To the north of King's Cross, the infrastructure revolution continues. A huge area of land is being redeveloped, piece by piece, after the wholesale demolition of the gasholders, warehouses and Victorian buildings that were here before. Most are being replaced by the usual pile of shiny offices, retail opportunities and unaffordable apartments - all of these still being constructed along new street King's Boulevard. But a few of the old buildings were conserved, mostly to the north of the Regent's Canal, and one of these became the new arts HQ at Central Saint Martins. It looks a lovely place to study, with the old brickwork shielding spacious design studios beyond, connected by more modern atria and numerous creative enclaves. But there's been one nagging problem for the students ever since the start of the academic year. Where to go for a fag? And now, problem solved.
Granary Square is the solution. A brand new public piazza, destined to be the paved heart of the entire Kings Cross development. Its sides aren't straight, neither are they anywhere near the same length, so whoever decided to call this a square was clearly mathematically dysfunctional. But it is a large space, think Trafalgar Square-sized, filling the area between the Granary Building and the nearby Regent's Canal. Workmen have been toiling away on its surfaces for months, leaving students to approach the university entrance via a lone zigzag path. But now the barriers have been swept away, and the water features switched on, and the expanse finally opened for cigarette smokers (and others).
It's the fountains you'll note first, bubbling from the ground in four parallel rectangular arrays [photo]. Ten years ago they'd have been a marvel, but now they do what most modern fountains do, gushing forth with choreographed precision in a series of patterns and gushes and waves. There's a clear dry path through from the canal to the main entrance, but if you're daring (or drunk) you can dash perpendicularly through the spray and get hootingly fabulously wet. Elsewhere in town you might expect six year-olds to leap into the water with gleeful abandon but, with students on every side, here it's the occasional 20 year-old egged on by his mates. "Go on Joe, go on... yeah, you idiot, you're soaked!".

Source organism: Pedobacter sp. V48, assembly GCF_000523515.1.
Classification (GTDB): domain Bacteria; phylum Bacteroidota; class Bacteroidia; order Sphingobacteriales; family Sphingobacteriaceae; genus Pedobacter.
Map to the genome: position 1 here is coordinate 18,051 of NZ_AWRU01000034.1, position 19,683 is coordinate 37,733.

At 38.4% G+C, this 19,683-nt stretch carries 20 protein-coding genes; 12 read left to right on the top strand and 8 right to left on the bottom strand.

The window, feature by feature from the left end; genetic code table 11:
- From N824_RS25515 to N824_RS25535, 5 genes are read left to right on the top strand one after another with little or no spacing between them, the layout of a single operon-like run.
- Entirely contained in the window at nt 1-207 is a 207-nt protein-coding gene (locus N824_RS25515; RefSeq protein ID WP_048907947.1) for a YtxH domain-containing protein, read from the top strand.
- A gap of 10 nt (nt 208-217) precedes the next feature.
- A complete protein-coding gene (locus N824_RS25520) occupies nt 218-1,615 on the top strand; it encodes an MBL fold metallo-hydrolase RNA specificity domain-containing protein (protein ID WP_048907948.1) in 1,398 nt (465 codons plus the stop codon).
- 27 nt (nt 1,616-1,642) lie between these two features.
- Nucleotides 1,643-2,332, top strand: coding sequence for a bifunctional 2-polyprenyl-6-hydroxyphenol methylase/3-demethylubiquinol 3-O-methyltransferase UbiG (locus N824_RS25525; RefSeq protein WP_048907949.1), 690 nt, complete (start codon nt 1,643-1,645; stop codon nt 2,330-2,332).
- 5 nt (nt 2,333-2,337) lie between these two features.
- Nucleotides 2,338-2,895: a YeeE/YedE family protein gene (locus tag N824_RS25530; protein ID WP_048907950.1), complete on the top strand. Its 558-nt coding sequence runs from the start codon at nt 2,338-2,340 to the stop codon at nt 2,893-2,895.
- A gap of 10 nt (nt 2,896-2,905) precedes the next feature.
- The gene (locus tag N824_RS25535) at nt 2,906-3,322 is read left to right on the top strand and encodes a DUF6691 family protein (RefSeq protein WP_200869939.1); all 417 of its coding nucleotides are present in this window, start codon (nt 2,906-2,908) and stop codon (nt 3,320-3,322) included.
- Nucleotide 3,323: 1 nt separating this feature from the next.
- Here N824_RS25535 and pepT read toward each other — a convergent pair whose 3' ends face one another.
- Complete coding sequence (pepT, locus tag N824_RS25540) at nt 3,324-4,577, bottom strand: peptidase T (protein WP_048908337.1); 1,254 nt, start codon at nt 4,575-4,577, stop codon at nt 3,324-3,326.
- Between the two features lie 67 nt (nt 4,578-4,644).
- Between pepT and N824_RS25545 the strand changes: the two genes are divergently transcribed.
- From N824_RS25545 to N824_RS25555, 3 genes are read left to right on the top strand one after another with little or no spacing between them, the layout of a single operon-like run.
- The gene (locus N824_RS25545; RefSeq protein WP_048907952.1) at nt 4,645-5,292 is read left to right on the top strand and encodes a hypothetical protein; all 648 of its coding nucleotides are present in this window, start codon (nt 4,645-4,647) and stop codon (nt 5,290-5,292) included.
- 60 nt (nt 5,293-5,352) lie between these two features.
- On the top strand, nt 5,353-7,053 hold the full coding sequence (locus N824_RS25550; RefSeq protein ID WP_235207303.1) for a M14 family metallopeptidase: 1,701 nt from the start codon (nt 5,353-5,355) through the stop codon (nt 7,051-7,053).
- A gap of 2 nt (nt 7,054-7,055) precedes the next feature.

In sunny weather like yesterday's it's an ideal place to sit. Unfortunately there aren't many places to sit, so students squish and squeeze onto the few available benches where they chatter and laugh and smoke and whatever. As a place for socialising, however, the square is pretty much dead space. You can't sit where the fountains are, obviously, and the remainder is mostly open paving with a minimum of actual features. An artificial coppice of squared-off lime trees adds some green interest, but too far in the background to make a genuine visual impact. The architect's grand idea was to create a square where events could take place and happenings might happen, and I can see a tented street market or mini festival working here well. But when nothing special's been organised, there's little here to make you stay. Unless you're a student on a break, Granary Square's no destination.
The other fresh feature is a staircase down to the canal [photo]. A wedge of ramped concrete steps has been created, almost like an auditorium except the stage would have to be on a boat. There's plenty of space here for an entire lecture theatre full of learners, but it seems few can be bothered to walk this far, or maybe the students need time to realise that it exists. With the barriers finally pulled away, an invaluable link has been created to the canal towpath. The promotional blurb hereabouts prefers to call it "The Jubilee Greenway", because that sounds more effortlessly glamorous. What used to be a roughshod backwater path has been transformed, for a few hundred yards at least, into a polished pristine anodyne gravelway. If you want character you'll have to walk a bit further towards Camden or Islington, but at least smile because that's now possible.
This whole area is opening up, the entire Kings Cross hinterland. It was highlighted earlier in the week as a prime example of the new private "public space" paradigm, with estate managers permitting access only on their own security-obsessed terms. "Welcome to King's Cross" says the yellow poster tacked up on a nearby hoarding, "Please enjoy this private estate considerately". Rest assured there's no obvious hassle here, no hi-vis security men patrolling to frown at undesirables. But there's always a nagging feeling it's not your space, it's theirs, not least because any council would have made the square fractionally more entertaining.